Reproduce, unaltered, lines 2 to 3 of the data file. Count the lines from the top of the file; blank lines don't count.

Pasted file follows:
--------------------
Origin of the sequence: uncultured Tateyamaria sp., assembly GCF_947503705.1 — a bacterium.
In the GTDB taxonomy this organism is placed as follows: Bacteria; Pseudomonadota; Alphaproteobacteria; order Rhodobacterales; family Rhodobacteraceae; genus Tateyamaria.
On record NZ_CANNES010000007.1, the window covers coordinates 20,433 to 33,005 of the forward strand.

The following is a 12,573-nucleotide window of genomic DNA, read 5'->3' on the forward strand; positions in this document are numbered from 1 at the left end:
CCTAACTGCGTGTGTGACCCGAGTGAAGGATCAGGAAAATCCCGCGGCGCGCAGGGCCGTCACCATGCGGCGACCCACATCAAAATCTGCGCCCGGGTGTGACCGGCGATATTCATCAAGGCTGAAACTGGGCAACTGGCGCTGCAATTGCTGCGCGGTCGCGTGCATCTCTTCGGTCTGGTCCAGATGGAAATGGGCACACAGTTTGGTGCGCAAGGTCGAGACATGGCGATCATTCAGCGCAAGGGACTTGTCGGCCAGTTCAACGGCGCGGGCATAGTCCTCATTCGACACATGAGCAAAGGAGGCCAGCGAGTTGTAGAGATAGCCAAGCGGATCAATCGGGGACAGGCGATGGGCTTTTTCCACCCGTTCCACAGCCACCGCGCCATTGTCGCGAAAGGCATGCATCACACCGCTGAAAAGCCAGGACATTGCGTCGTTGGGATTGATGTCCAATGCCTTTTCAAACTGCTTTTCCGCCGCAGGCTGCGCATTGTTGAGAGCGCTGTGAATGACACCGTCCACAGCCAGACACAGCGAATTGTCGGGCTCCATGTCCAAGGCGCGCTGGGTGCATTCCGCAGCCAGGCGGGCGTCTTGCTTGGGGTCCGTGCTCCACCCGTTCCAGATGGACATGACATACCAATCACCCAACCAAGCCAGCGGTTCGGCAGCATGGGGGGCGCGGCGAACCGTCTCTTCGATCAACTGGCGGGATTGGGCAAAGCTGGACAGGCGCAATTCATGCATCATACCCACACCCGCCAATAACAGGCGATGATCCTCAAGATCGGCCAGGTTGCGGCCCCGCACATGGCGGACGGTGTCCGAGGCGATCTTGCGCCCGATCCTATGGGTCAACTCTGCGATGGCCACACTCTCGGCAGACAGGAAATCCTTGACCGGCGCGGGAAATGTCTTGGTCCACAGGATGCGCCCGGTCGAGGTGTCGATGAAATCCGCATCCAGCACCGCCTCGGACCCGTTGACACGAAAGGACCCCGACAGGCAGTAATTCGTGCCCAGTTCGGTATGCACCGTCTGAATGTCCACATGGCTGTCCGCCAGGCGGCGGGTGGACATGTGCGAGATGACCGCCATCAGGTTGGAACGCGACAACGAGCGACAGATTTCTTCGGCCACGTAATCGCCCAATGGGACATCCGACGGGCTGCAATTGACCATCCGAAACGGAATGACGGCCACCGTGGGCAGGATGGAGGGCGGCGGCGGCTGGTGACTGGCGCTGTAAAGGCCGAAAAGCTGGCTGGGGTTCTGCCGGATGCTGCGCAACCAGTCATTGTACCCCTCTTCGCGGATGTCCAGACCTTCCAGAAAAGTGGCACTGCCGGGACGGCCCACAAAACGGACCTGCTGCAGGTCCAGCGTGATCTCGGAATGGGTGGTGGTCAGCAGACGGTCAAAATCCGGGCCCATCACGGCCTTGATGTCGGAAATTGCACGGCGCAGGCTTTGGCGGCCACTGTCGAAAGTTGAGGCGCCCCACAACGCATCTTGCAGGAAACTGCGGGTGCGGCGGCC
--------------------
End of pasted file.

In the GTDB taxonomy this organism is placed as follows: Bacteria; Pseudomonadota; Alphaproteobacteria; order Rhodobacterales; family Rhodobacteraceae; genus Tateyamaria.
On record NZ_CANNES010000007.1, the window covers coordinates 20,433 to 33,005 of the forward strand.